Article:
Are you being unreasonable? Unreasonable for asking your boyfriend of three years to finally divorce his wife? Um, no. If anything, you’ve been far too accepting of this peculiar arrangement, enabling your boyfriend to continue the sham he and his wife have going on. Notice that I refer to her as “his wife” and not “his ex” as you refer to her; that’s because… she is his wife, and I really think that by renaming her as “his ex,” you’ve allowed yourself to believe this marriage isn’t real or doesn’t mean anything, but clearly it does or it would have ended years ago. This woman is his legal wife, he admits to caring very deeply about her, she is jealous of you, and he has thus far refused to divorce her because he thinks doing so would compromise his relationship with her and would, somehow, be morally wrong because he feels indebted to her.
Everything – EVERY.DAMN.THING – about this situation absolutely screams prioritizing her feelings over yours. Of COURSE you feel like your needs are secondary to her because THEY ARE. And yet. And yet! You’ve stayed with him, you’ve put up with this, for three years! Not only have you stuck with him without any promise of his actually divorcing his wife, but also you’ve moved in with him and are now actively looking into buying a home together. Where is his incentive to get divorced when, despite your threats to walk away if he doesn’t get divorced or doesn’t introduce you to his wife, you continue moving your relationship with him forward while he is still married to another woman who refuses to meet you?!
There are two ways this relationship ends: Your three-year anniversary comes and goes without an application for a divorce – or *maybe* he files for divorce to appease you but doesn’t progress with it – and eventually your fourth anniversary comes along and he’s still married and maybe then you walk away or maybe you wait another year or another year after that but at some point – maybe when you want to have a child together or a wedding? – you finally can’t take it anymore and you leave. That’s one way it could end. Or, you could say, “You know what? You’ve had three years to divorce your wife and make yourself 100% available to me, and not only have you not done so yet, but also you are still actively avoiding a divorce and even still saying, after all this time, that you may want to stay married to repay your wife some debt you think you owe her that she may never want to collect anyway—- all instead of considering MY needs and your obligation to me as a long-term partner to make yourself fully available to build a future with me. I’m done waiting – good-bye.”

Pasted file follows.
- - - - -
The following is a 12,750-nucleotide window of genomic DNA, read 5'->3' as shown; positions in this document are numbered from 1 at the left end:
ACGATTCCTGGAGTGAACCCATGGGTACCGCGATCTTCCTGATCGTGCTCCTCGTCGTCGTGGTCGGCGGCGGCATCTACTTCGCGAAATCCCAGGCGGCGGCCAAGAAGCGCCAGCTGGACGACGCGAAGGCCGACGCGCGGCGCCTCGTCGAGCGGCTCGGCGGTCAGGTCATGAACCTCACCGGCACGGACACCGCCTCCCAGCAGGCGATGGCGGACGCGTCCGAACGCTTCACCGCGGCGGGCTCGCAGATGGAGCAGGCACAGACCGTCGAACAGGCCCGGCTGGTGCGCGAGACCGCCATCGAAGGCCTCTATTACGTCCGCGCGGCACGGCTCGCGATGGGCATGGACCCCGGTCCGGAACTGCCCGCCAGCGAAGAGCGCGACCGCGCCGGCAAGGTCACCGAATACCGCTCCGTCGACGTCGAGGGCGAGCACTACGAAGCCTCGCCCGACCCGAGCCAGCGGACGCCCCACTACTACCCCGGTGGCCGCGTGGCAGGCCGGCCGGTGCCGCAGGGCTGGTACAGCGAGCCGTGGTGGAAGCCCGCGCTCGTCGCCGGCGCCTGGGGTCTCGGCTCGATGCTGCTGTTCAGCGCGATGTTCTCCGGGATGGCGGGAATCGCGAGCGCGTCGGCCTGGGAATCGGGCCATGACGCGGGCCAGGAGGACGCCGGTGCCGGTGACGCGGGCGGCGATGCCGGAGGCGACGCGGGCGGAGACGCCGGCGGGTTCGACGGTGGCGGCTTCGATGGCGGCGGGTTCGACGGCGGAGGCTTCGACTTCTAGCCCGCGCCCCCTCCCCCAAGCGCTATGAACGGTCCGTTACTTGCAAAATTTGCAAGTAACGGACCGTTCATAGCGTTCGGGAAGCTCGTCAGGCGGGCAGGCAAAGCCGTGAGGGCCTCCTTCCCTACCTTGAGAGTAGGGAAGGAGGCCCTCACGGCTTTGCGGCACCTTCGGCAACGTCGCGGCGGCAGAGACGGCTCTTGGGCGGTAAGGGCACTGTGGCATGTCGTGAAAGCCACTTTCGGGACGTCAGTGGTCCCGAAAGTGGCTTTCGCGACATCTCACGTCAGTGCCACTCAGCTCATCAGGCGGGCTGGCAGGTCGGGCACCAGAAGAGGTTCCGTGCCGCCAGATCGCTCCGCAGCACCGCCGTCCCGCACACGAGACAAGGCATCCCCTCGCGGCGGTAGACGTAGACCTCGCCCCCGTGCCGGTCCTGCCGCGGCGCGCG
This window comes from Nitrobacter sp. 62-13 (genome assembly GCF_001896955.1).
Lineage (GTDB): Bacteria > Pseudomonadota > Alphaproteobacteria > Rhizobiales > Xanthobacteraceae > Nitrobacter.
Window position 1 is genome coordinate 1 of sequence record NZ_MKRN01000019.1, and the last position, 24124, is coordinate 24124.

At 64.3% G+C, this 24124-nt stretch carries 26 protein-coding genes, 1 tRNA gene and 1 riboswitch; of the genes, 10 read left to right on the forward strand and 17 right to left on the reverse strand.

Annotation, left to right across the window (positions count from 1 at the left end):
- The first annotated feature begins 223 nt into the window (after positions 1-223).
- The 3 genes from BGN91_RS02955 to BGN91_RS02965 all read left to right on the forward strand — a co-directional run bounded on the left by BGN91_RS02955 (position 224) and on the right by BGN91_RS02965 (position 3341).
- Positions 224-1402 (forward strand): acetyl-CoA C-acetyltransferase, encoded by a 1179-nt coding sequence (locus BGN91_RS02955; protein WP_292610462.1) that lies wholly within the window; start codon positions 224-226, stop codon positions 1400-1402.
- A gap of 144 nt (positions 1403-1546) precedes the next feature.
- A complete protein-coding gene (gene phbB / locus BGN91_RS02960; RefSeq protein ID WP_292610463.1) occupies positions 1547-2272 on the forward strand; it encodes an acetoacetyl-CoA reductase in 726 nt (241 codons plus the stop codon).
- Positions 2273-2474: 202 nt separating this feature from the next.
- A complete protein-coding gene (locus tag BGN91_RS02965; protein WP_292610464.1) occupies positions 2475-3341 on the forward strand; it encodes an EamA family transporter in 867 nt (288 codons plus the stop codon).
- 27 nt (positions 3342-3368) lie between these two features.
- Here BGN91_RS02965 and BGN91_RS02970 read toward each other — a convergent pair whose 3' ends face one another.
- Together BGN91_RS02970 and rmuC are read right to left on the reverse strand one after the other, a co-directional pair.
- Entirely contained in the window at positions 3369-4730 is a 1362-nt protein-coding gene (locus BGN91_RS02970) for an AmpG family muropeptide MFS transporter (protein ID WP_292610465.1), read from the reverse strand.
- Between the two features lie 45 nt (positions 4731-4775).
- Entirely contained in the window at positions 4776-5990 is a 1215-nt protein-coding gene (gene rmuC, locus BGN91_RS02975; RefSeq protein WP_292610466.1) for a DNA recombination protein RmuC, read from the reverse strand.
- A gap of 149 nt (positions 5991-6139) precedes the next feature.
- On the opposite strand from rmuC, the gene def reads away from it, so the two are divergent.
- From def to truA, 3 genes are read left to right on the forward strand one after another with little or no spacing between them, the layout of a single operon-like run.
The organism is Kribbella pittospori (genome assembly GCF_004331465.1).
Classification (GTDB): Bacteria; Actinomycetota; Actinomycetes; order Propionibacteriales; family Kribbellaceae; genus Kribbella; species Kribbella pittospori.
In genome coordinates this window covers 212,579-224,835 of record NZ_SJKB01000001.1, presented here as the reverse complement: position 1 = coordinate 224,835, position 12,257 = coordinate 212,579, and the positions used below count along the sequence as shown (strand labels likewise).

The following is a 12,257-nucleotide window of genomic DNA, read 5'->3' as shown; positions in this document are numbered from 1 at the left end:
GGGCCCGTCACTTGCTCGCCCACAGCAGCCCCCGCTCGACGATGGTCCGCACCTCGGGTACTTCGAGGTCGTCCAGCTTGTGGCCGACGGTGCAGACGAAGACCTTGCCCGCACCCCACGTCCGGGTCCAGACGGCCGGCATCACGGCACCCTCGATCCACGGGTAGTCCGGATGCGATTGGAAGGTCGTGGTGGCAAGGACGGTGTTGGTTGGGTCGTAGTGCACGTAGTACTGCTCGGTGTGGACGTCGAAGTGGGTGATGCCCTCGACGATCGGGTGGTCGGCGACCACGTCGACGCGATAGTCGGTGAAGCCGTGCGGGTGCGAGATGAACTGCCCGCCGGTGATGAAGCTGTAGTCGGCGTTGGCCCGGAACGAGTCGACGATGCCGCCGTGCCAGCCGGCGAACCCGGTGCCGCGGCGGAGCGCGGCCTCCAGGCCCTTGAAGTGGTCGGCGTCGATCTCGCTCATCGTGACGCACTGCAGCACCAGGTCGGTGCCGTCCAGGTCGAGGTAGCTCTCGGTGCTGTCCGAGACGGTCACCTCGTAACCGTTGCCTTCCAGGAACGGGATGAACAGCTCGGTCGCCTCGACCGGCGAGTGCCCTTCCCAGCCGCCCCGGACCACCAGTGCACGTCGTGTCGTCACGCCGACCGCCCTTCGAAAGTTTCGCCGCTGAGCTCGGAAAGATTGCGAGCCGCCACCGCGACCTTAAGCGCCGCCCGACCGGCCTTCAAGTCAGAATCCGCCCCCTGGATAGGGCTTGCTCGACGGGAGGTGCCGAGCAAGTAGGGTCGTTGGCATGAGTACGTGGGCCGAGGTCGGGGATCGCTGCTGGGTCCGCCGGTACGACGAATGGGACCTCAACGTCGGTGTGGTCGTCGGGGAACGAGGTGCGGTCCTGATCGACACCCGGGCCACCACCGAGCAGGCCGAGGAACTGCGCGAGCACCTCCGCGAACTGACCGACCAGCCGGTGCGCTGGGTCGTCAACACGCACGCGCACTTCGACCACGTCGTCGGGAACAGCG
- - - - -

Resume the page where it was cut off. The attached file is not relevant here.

Either way you end this relationship – whether you do it now or wait potentially another one year, two years, or three years down the line – it’s going to hurt. If you walk away now, you do so with your dignity intact, knowing that you invested in this relationship as much as you could, gave it a lot of time and attention, and did your best to work through your issues. You can walk away knowing that it didn’t work out not because you didn’t try, but because you didn’t want the same things (you would like to be married to him one day and he wants to stay married to his wife). If you leave later, you risk a complicated financial situation (like, if you buy a home together) and have wasted time that could have been spent healing from this relationship and then making yourself available to someone else whose values are better aligned with yours.
tl;dr: No, you are not being unreasonable for asking your boyfriend to divorce his wife, and yes, you should walk away.